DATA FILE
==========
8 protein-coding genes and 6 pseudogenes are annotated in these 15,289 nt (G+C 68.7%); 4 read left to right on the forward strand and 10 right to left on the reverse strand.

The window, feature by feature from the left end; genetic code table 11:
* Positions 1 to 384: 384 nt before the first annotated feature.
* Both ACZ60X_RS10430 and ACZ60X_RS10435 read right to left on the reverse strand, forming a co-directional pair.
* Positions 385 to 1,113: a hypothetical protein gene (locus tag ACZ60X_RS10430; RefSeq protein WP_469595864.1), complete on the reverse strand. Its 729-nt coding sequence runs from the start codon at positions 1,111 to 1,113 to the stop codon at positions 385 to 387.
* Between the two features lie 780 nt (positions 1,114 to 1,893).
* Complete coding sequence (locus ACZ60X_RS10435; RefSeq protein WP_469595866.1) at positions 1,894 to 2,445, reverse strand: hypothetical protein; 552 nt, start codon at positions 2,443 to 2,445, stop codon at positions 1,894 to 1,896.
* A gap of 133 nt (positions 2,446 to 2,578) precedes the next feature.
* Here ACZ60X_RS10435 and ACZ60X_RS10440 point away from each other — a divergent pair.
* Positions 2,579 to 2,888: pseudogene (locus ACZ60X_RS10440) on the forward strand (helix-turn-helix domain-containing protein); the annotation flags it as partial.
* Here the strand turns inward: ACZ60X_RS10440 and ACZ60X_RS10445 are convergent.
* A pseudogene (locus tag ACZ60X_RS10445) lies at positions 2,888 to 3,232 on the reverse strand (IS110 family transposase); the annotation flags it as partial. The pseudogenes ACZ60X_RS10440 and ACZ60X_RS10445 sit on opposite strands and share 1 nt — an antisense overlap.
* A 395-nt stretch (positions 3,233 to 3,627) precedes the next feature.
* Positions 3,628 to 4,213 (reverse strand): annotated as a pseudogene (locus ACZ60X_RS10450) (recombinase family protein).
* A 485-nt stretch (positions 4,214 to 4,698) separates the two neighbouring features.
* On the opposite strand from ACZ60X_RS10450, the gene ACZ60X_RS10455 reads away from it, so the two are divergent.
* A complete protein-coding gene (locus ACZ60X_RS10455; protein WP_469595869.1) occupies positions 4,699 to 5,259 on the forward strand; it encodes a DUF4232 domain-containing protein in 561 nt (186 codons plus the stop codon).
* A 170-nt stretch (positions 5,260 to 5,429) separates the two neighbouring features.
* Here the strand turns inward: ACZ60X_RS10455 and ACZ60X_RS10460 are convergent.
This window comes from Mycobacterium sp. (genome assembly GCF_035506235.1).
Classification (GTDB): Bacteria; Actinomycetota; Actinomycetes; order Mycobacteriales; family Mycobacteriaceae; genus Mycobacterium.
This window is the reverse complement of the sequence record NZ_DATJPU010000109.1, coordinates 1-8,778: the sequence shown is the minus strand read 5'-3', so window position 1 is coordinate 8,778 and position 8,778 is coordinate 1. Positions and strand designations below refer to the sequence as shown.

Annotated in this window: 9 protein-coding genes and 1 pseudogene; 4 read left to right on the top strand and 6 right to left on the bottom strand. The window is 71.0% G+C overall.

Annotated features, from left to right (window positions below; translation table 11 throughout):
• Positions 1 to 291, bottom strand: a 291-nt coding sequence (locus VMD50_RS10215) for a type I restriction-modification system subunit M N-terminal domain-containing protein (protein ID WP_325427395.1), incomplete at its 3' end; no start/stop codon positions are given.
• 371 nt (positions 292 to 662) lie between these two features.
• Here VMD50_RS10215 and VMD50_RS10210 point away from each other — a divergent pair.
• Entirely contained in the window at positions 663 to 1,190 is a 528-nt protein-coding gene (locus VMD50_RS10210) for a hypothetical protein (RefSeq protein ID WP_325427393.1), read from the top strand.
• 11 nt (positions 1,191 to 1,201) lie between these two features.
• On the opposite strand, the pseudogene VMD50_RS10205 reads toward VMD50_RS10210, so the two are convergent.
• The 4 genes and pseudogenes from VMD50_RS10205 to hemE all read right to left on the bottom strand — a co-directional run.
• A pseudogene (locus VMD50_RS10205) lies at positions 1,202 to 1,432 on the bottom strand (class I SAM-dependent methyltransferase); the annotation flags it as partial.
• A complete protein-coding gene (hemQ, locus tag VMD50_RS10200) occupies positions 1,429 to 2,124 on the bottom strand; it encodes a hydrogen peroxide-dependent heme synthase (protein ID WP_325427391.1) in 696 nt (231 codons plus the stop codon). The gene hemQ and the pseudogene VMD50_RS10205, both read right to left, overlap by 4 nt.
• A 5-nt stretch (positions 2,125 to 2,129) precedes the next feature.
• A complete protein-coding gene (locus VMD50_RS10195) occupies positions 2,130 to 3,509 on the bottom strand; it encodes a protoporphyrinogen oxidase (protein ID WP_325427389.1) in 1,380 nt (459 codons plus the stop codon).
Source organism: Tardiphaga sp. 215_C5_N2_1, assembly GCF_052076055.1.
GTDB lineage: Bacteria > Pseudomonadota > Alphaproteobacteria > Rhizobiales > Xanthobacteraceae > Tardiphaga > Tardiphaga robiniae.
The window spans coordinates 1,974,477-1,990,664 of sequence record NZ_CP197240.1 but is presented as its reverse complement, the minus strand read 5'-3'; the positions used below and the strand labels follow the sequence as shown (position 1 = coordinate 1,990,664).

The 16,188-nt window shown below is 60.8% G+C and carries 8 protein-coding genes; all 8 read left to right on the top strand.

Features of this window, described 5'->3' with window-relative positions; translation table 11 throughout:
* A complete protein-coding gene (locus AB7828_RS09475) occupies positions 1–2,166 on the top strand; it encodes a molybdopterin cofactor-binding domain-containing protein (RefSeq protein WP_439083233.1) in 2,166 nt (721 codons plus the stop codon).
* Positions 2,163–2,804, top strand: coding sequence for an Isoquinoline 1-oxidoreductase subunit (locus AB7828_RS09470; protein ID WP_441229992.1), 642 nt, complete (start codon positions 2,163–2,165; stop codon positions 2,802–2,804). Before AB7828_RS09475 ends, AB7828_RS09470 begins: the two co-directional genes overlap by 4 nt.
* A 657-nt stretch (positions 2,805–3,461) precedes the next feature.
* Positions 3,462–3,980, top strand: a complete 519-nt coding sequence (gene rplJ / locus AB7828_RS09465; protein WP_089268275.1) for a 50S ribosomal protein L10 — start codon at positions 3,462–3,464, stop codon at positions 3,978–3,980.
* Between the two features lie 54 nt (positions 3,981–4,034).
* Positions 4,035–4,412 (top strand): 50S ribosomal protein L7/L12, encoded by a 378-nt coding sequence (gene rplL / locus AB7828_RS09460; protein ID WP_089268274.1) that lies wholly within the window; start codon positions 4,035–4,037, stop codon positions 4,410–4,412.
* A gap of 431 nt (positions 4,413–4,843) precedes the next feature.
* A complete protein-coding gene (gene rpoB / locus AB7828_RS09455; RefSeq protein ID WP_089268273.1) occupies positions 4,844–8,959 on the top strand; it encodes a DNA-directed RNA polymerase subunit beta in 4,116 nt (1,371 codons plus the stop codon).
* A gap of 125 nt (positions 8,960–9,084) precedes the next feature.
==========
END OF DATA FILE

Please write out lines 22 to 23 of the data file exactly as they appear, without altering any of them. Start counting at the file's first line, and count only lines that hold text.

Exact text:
This window is the reverse complement of the sequence record NZ_DATJPU010000109.1, coordinates 1-8,778: the sequence shown is the minus strand read 5'-3', so window position 1 is coordinate 8,778 and position 8,778 is coordinate 1. Positions and strand designations below refer to the sequence as shown.

Annotated in this window: 9 protein-coding genes and 1 pseudogene; 4 read left to right on the top strand and 6 right to left on the bottom strand. The window is 71.0% G+C overall.